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Consumption asymmetry and the stock market: New evidence through a threshold adjustment model

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  • Nicholas Apergis

    (University of Macedonia, Greece)

  • Stephen M. Miller

    (University of Connecticut and University of Nevada, Las Vegas)

Abstract

This paper investigates whether stock market wealth affects real consumption asymmetrically through a threshold adjustment model. The empirical findings for the US show that wealth produces an asymmetric effect on real consumption, with negative 'news' affecting consumption less than positive 'news.' Thus, policy makers may want to focus more attention on preventing asset 'bubbles' than on responding to negative asset shocks.

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File URL: http://www.econ.uconn.edu/working/2005-08.pdf
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Bibliographic Info

Paper provided by University of Connecticut, Department of Economics in its series Working papers with number 2005-08.

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Length: 19 pages
Date of creation: Mar 2005
Date of revision:
Handle: RePEc:uct:uconnp:2005-08

Note: The authors express special thanks to Angelos Antzoulatos and Plutarchos Sakellaris for their comments on an earlier draft of this paper and to Giannis Litsios, a charismatic doctorate candidate, for his valuable assistance with the software used in this work. Needless to say, the usual disclaimer applies.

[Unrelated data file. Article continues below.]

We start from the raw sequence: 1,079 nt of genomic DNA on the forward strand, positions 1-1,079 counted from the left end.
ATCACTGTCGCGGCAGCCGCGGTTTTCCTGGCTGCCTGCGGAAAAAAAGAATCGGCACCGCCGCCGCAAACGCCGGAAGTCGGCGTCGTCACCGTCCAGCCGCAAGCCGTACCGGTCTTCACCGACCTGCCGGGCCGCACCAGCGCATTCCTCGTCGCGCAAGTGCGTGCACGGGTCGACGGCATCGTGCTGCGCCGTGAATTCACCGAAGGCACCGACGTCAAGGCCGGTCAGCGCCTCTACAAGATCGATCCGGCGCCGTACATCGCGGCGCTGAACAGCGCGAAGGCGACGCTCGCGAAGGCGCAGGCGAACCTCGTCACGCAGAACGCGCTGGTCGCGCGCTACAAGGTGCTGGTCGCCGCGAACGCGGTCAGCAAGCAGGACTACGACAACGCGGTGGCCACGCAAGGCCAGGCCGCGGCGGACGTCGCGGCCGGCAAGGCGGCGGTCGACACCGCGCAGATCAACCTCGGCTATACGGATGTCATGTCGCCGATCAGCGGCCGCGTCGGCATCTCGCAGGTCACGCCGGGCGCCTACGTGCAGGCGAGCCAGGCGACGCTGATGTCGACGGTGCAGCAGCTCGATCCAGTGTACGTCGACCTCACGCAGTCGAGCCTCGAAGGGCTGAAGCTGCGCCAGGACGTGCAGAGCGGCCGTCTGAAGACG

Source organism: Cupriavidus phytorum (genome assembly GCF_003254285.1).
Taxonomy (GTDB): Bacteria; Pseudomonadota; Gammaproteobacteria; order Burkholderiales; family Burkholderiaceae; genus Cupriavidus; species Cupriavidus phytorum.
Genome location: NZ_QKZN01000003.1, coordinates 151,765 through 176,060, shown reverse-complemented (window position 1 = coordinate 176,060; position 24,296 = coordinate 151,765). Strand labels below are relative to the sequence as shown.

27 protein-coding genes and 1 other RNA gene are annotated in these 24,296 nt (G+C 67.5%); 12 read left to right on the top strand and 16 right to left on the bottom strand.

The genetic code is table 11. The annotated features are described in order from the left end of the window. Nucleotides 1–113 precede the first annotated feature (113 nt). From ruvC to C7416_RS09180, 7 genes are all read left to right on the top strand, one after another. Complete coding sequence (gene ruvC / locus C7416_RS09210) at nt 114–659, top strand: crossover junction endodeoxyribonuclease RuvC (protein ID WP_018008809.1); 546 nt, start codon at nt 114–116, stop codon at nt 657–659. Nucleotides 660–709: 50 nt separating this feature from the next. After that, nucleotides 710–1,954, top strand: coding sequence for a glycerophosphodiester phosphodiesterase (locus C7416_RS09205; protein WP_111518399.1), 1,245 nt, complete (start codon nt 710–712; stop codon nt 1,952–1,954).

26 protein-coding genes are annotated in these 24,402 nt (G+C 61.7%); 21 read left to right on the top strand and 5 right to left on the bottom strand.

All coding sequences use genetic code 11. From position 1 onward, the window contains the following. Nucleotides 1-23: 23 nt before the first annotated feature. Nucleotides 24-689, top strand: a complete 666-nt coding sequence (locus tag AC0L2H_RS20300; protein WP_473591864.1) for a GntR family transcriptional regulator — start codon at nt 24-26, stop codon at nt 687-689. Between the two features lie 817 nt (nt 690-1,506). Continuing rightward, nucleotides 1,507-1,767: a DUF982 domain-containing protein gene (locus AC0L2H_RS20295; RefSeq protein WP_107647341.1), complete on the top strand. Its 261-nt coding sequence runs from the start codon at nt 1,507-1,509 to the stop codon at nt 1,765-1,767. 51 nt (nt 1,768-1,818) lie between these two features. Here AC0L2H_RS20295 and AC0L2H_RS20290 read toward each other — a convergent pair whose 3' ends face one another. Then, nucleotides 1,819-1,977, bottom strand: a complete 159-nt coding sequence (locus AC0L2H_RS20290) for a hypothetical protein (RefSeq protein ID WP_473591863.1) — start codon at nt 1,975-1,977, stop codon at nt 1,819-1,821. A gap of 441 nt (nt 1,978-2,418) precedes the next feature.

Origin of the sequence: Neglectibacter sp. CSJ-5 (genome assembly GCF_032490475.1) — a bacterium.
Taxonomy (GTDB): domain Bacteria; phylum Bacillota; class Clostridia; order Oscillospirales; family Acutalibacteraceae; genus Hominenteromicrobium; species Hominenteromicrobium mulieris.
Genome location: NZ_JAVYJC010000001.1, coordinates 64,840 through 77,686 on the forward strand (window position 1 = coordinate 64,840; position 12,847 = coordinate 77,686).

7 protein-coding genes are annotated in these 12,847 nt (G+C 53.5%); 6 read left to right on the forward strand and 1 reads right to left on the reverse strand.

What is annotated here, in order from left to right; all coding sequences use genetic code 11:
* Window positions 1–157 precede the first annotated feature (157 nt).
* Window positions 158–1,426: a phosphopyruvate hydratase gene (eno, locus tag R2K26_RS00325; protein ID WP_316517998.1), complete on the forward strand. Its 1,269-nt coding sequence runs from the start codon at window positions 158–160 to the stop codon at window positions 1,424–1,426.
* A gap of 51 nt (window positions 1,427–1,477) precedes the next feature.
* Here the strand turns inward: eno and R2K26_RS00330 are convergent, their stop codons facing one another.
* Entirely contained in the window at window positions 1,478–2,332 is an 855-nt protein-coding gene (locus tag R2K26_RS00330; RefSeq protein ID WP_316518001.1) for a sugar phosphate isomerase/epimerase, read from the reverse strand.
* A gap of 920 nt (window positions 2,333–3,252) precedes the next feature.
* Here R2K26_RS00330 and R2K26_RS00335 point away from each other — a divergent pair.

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Postal: University of Connecticut 341 Mansfield Road, Unit 1063 Storrs, CT 06269-1063
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Web page: http://www.econ.uconn.edu/
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Keywords: Consumption; Stock market; Wealth effect; Asymmetry;

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References

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  1. Morris A. Davis & Michael G. Palumbo, 2001. "A primer on the economics and time series econometrics of wealth effects," Finance and Economics Discussion Series 2001-09, Board of Governors of the Federal Reserve System (U.S.).
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  17. Stock, James H & Watson, Mark W, 1993. "A Simple Estimator of Cointegrating Vectors in Higher Order Integrated Systems," Econometrica, Econometric Society, vol. 61(4), pages 783-820, July.
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  19. Alan Carruth & Andrew Dickerson, 2003. "An asymmetric error correction model of UK consumer spending," Applied Economics, Taylor & Francis Journals, vol. 35(6), pages 619-630.
  20. Johansen, Soren & Juselius, Katarina, 1990. "Maximum Likelihood Estimation and Inference on Cointegration--With Applications to the Demand for Money," Oxford Bulletin of Economics and Statistics, Department of Economics, University of Oxford, vol. 52(2), pages 169-210, May.
  21. Horioka, Charles Yuji, 1996. "Capital Gains in Japan: Their Magnitude and Impact on Consumption," Economic Journal, Royal Economic Society, vol. 106(436), pages 560-77, May.
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Citations

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Cited by:
  1. Till van Treeck, 2008. "Asymmetric income and wealth effects in a non-linear error correction model of US consumer spending," IMK Working Paper 06-2008, IMK at the Hans Boeckler Foundation, Macroeconomic Policy Institute.
  2. Robert Paul Berben & Kerstin Bernoth & Mauro Mastrogiacomo, 2006. "Households' Response to Wealth Changes: Do Gains or Losses make a Difference?," DNB Working Papers 090, Netherlands Central Bank, Research Department.
  3. Gupta, Rangan & Modise, Mampho P., 2012. "South African stock return predictability in the context data mining: The role of financial variables and international stock returns," Economic Modelling, Elsevier, vol. 29(3), pages 908-916.
  4. Goodness C. Aye & Rangan Gupta & Mampho P. Modise, 2012. "Do Stock Prices Impact Consumption and Interest Rate in South Africa? Evidence from a Time-Varying Vector Autoregressive Model," Working Papers 201224, University of Pretoria, Department of Economics.

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